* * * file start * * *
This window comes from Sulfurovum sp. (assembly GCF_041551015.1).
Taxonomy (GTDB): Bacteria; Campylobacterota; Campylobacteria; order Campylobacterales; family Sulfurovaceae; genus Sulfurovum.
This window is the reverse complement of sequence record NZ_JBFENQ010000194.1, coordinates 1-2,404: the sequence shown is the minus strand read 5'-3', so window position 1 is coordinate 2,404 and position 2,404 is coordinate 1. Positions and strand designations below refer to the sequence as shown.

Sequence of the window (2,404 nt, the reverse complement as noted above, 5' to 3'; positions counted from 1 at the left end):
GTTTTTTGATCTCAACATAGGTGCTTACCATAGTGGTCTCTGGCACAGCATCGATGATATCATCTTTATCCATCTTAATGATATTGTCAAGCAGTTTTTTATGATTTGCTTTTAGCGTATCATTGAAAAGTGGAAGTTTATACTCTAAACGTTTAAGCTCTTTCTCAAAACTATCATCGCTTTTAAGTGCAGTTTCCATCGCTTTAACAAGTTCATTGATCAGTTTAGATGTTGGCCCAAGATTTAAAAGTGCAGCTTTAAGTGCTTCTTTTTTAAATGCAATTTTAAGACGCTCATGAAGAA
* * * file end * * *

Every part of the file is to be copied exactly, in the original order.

This window comes from Sulfurovum sp. (assembly GCF_041551015.1).
Taxonomy (GTDB): Bacteria; Campylobacterota; Campylobacteria; order Campylobacterales; family Sulfurovaceae; genus Sulfurovum.
This window is the reverse complement of sequence record NZ_JBFENQ010000194.1, coordinates 1-2,404: the sequence shown is the minus strand read 5'-3', so window position 1 is coordinate 2,404 and position 2,404 is coordinate 1. Positions and strand designations below refer to the sequence as shown.

Sequence of the window (2,404 nt, the reverse complement as noted above, 5' to 3'; positions counted from 1 at the left end):
GTTTTTTGATCTCAACATAGGTGCTTACCATAGTGGTCTCTGGCACAGCATCGATGATATCATCTTTATCCATCTTAATGATATTGTCAAGCAGTTTTTTATGATTTGCTTTTAGCGTATCATTGAAAAGTGGAAGTTTATACTCTAAACGTTTAAGCTCTTTCTCAAAACTATCATCGCTTTTAAGTGCAGTTTCCATCGCTTTAACAAGTTCATTGATCAGTTTAGATGTTGGCCCAAGATTTAAAAGTGCAGCTTTAAGTGCTTCTTTTTTAAATGCAATTTTAAGACGCTCATGAAGAA